An instrumental of monumental brilliance. Mixing religious moods with tight beats and strings really seems to work for me. The track opens quietly with piano chords and a bass guitar. A slow, funky drum beat comes in, and after this the track goes on all kinds of journeys, building up and down with doomy strings and psychedelic guitars. A really incredible way to set a mood...
from Song of Innocence available on CD - 1968 to 1970 (Stateside)
04 May 01 ·tinks: and if you like this, you'll probably dig the work axelrod did on the electric prunes' "mass in f minor" lp, too. 08 Apr 02 ·tempted: Endtroducing... by DJ Shadow would've never happened without David Axelrod. Not the way it did.
Lord knows that I would never recommend a McKuen vocal, but this tight, jazzy little soundtrack instrumental is quite another matter. This cut moves along rather nicely, with a cool taut rhythm. The arrangement was written by Arthur Greenslade, a longtime collaborator of both Serge Gainsbourg and Alan Hawkshaw.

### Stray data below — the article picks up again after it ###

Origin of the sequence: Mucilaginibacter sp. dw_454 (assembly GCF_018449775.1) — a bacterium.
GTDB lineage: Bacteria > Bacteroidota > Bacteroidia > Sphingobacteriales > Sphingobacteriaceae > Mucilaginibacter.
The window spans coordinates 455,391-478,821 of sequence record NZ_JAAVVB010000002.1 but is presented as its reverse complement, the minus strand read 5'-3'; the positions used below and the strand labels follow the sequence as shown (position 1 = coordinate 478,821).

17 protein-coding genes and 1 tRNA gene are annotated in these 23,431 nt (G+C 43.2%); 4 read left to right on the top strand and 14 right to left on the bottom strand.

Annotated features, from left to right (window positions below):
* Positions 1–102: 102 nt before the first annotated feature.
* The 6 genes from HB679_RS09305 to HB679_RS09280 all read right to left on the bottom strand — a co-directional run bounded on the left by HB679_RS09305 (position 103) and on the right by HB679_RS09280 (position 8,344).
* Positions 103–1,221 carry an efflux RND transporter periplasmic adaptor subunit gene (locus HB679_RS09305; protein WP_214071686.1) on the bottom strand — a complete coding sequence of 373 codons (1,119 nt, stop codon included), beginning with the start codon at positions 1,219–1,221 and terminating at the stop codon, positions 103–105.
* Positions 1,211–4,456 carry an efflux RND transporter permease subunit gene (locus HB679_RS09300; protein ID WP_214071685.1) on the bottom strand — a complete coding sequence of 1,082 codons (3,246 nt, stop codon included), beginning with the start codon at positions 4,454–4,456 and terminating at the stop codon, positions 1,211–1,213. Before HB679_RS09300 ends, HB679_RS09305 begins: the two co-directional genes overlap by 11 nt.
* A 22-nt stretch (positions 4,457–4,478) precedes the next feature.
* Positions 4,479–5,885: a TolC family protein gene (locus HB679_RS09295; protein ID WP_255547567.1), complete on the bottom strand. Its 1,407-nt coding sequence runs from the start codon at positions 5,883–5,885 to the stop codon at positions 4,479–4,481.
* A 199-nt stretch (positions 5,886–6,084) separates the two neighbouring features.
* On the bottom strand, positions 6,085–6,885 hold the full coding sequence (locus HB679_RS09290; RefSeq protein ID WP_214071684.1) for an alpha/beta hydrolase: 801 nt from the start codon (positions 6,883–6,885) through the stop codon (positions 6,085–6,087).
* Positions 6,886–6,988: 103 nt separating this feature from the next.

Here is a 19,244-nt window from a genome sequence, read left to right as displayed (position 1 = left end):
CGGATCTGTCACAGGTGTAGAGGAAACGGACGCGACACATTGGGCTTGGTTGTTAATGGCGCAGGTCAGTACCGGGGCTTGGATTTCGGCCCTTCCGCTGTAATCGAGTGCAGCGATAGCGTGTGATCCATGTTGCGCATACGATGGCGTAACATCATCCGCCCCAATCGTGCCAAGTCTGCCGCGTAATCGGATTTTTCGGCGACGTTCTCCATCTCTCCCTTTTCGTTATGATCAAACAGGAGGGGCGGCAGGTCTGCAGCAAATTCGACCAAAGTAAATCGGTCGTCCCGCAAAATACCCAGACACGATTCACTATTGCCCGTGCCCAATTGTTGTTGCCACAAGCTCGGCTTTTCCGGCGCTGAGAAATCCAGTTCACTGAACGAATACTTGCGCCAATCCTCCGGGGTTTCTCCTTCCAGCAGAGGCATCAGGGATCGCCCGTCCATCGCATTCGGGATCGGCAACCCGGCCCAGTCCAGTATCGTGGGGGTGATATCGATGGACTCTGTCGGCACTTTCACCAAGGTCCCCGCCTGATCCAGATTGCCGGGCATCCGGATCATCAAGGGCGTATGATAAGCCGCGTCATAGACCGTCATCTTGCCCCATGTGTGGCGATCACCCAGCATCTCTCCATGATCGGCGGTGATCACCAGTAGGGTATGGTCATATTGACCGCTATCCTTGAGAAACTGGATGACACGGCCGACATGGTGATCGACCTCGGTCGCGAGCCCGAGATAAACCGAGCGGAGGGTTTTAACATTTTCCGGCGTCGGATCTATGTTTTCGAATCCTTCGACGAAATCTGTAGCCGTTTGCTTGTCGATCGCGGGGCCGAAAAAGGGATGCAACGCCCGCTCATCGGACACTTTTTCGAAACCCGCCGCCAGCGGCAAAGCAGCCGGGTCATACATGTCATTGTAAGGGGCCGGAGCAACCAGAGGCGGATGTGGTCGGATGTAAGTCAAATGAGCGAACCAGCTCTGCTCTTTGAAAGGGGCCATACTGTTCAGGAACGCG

Nothing can truly prepare you for your first listen to Os Mutantes. All the hype in the world can only pique your interest...of all the countless reviews I've read, none have ever captured the essence of the band, and I'm not about to attempt it here. Any song from their first album could be my choice here...the psychotic carnie music of "Panis et Circensis", the drugged-out doo-wop of "Baby", the Ray Davies-informed songcraft of "Senhor F" or the Donovan meets Alistair Crowley creepiness of "Trem Fantasma". So I chose this, their best-known freakout. Go find out for yourself.
14 Mar 04 ·olli: this is great! i love panis et circensis...heard it a couple of years ago on norwegian radio, but i didnīt find out what the song was called until now...
by chance i just found out today that gil gilberto has licenced a lot of his work under the creative commons law... that means we're free to sample and build upon it!
Both shocking and extremely cool, this has to be heard to be believed - a 'rock' adapation of Rachmanninov's Prelude in C# minor which really does rock. Cy Coleman lays a huge funky breakbeat and a heavy bassline on top of the beautifully dark, doomy theme. A jazzy guitar comes in and out as the track builds. I've never heard anything quite like it (I mean that in a good way). I am now unable to hear the original piece without Cy Coleman's breakbeat!